Era ungloved her hand, and attempted to fasten the mersed in the waves. The men pulled as if their glove to the rope (this was done for her): she lives were still in his keeping ; even Eva put her frail showed it to the dog, told him he was to carry it strength to the rescue; all shouted to him as with there-pointing across. It was flung off, and the one voice to hold on; and so great was their anxiety gallant brute sprang after it with such high courage, to preserve his life, that they hardly noticed the utter that at the shout raised by the sailors the white destruction of the vessel, which, before he was landed pigeon, which must have sheltered somewhere in the on the reef, had gone to pieces so completely, that rigging through the storm, fluttered towards the reef. nothing could be seen but the spars and bulk-heads,

“Do not look, Eva: I will tell you what occurs, jostling each other in the trough of the sea, which said Sidney, as he turned her face to his bosom. “I had lifted her up, and then dashed her into fragdo not see him yet, my love : all is one mass of

One or two old sailors declared there must foam; the rope floats idly-no, he has it! he has it! have been a "reason" for all this—in the summer. Good dog-no, it is loose again ; no, he has it; I see time!-something not right going on; for they had his head !"

heard sounds such as thunder never uttered, and seen "Let it go! let it go! he is uncoiling it ; steady!" shadows on the deck never reflected from mortal cried the captain. “Lady," he added, “call form. This they whispered to each other, looking loudly to the dog ; he will hear your voice." out for the white pigeon, which seemed to have

Eva was at once herself: she advanced, nothing passed from the reef as mysteriously as from the heeding her dripping garments, nor the deaths which ship. gaped around her. Beneath her feet a thousand Keeldar might have been a popular dog, if he had demons were tugging at the yet firm-set planks, had popular manners ; but he never courted "the reeving them one from the other, and yelling half in people," and when each had patted him on the head, mockery, half in triumph. Some of the passengers and all admired his courage and sagacity, there lay on the shelving deck, so ill as to be indifferent seemed to arise a tacit understanding that he only whether life or death were at hand. Each wave desired the approbation of his mistress ! shook the shattered bark, as it hissed and spattered over the timbers : but Eva stood like Hope, steady THE PARLOUR LIBRARY. (Simms and to the anchor, on the spot from which Keeldar had MʻIntyre.)— The eleventh volume of this excelplunged. “ Forward, good Keeldar ; forward, brave lent and wonderfully cheap publication presents, dog, forward !” she exclaimed, clapping her hands. if we mistake not, an entirely new feature.

ReHe turned his head once towards his mistress, but All knew their lives depended on his

issues of deservedly popular works, by estastrength and sagacity: they grouped together, watch-blished authors, have hitherto been given us in ing with panting hearts and straining eyes the move

clear type, a portable form, and with tasteful ments of his head as he struggled onwards. Again getting up,” at a price that would have seemed Eva encouraged him, and all felt the influence of her fabulous twenty years ago; but in the last numvoice. Eagerly at last the sailor grasped the rope, ber we have an original novel by Carleton; and and waved his arm in triumph ; but the dog would the originators and proprietors of the work apnot yield up his charge.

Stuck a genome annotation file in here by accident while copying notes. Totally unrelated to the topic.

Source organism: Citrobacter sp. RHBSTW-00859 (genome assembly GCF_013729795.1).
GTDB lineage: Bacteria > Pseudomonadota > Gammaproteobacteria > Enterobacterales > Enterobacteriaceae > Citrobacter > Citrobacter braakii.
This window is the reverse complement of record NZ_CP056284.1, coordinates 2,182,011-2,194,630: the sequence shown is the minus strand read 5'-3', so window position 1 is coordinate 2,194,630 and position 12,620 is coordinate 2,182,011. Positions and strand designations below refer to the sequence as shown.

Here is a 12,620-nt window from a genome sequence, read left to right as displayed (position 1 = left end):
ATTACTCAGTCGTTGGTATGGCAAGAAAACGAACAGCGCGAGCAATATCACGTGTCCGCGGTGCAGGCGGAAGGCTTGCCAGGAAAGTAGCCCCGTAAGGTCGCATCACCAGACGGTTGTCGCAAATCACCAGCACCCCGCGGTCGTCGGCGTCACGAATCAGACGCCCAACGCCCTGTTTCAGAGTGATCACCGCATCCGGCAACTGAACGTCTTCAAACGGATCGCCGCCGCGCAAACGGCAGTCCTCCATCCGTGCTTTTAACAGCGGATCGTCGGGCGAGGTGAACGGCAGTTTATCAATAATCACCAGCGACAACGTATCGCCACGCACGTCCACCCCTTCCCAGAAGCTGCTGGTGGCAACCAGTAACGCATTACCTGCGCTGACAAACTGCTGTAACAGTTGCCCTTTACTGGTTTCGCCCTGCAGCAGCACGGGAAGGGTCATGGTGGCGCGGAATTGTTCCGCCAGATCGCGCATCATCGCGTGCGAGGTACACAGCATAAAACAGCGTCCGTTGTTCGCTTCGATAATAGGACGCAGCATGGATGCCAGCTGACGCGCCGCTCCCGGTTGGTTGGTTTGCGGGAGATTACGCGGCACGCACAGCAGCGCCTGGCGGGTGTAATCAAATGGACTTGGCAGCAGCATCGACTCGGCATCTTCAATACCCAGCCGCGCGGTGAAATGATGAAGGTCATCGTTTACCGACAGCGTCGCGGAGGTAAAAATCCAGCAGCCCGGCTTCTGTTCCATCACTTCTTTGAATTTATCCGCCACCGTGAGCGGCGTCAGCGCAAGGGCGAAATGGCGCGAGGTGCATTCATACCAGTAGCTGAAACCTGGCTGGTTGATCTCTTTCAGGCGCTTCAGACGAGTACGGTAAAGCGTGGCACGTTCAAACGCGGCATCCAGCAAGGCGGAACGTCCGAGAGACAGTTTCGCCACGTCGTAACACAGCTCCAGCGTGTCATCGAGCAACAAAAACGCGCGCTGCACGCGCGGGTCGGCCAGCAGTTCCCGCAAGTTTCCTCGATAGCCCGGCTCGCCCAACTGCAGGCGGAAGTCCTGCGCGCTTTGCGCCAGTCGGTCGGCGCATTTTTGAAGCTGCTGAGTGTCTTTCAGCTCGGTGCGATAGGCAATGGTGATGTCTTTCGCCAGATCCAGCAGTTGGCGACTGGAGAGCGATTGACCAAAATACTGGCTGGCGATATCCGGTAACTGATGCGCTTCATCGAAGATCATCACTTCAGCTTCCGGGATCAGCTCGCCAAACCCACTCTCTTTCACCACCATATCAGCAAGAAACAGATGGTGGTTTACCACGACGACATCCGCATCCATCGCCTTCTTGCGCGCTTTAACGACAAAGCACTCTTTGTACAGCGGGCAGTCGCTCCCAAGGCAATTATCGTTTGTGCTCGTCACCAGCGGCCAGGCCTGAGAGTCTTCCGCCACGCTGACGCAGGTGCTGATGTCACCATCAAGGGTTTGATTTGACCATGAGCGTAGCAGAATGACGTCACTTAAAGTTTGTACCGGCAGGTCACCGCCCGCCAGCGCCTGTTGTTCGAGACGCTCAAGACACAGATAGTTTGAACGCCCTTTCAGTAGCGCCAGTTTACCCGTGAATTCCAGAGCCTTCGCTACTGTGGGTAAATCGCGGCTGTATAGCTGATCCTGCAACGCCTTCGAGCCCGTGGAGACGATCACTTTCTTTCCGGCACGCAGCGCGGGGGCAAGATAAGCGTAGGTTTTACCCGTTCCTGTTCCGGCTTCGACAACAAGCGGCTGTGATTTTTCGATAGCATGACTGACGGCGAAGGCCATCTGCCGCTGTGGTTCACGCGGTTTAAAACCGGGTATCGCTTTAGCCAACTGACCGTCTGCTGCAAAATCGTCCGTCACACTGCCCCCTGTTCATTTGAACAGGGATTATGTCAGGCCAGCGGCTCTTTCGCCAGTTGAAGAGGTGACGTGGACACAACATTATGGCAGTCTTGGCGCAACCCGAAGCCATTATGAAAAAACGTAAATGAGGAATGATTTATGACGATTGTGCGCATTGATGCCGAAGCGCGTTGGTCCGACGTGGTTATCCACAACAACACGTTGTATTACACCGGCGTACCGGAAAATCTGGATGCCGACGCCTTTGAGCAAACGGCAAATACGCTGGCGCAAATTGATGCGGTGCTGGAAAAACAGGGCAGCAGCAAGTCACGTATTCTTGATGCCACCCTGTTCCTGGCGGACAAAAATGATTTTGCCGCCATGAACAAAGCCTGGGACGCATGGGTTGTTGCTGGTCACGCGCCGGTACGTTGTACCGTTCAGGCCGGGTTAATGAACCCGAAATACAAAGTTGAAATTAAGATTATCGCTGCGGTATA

peal yet more strongly to the public for support "It is the glove he wants,” exclaimed Eva, in in their spirited undertaking --for a pencil and a agony.

few figures will quickly show, that only a sale The captain put his trumpet to his mouth. “Give amounting to tens and tens of thousands, can him the glove."

There had been a fierce and determined wrestling bring the scheme to paying point. “The Emibetween the man and the dog ; but it ceased at once.

grants of Ahadarra” is an Irish novel, as might The sailor clambered to the nearest ledge, the rope be expected from Mr. Carleton's pen; and the coiled round his arm; while Keeldar, unable to same power of vivid description, and of life-like shake the water from his coat, shut his teeth firmly delineation of the Irish character, especially the on the glove. Still the waves rolled on, though the peasantry of the land, which has given him the gale abated. The sailor on the reef made fast his highest reputation, is now evinced to sustain it. rope ; but it had been injured in its progress, and The plot is too intricate for us to attempt sketchwas unequal to much weight. Doing as he was or- ing it here, and far too interesting for us fairly to dered, the little cabin-boy coiled one of great strength trifle with it. “ Hycy Burke" is a creation that round his slim body, and grappled the other, foot by stands among the real personages of fictionfoot, across the abyss. Oh! if his mother had been those we speak of familiarly as acquaintances, there to see him !' That secured, two strong men went over to provide for the safety of those who were

whether disagreeable or not-and contrasts in to follow, and, valuable as time was, there was no

its meanness, conceit, and pieces of villany confusion. Nothing could keep the trembling small and great, very powerfully beside the Keeldar tranquil during the minute that his mistress sisters Kathleen and Hanna, and the high Was wafted across ; but when she was lifted to the hearted M‘Mahons, father and son.

swam on.